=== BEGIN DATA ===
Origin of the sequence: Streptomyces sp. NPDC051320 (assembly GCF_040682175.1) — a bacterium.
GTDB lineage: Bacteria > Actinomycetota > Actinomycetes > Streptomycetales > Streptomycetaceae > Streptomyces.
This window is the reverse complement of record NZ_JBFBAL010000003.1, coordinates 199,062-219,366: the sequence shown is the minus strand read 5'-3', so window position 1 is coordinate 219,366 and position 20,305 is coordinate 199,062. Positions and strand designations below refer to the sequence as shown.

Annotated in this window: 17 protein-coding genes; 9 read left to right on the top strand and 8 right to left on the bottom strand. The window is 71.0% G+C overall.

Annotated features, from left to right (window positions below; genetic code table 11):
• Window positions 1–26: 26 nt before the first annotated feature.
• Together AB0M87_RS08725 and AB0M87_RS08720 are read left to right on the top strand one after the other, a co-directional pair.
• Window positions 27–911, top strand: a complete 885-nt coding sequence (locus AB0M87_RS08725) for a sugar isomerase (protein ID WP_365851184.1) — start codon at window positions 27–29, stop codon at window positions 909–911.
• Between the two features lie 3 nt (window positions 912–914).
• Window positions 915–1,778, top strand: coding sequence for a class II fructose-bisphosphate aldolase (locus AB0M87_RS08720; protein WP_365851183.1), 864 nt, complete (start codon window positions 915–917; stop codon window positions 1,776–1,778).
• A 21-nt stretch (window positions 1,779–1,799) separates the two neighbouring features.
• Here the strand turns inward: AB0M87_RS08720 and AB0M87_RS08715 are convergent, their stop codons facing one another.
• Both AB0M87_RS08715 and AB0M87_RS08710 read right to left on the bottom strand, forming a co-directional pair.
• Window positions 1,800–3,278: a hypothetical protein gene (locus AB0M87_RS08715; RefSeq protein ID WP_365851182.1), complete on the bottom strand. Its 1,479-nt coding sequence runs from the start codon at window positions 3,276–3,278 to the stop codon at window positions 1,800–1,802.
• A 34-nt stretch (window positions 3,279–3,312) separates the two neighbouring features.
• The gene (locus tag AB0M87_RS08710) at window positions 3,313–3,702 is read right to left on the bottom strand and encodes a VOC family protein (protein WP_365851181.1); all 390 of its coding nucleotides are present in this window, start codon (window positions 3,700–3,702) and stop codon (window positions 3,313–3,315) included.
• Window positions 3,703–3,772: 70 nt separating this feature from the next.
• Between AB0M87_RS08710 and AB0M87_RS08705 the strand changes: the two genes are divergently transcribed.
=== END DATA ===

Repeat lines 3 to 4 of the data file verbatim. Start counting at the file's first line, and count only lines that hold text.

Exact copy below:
This window is the reverse complement of record NZ_JBFBAL010000003.1, coordinates 199,062-219,366: the sequence shown is the minus strand read 5'-3', so window position 1 is coordinate 219,366 and position 20,305 is coordinate 199,062. Positions and strand designations below refer to the sequence as shown.

Annotated in this window: 17 protein-coding genes; 9 read left to right on the top strand and 8 right to left on the bottom strand. The window is 71.0% G+C overall.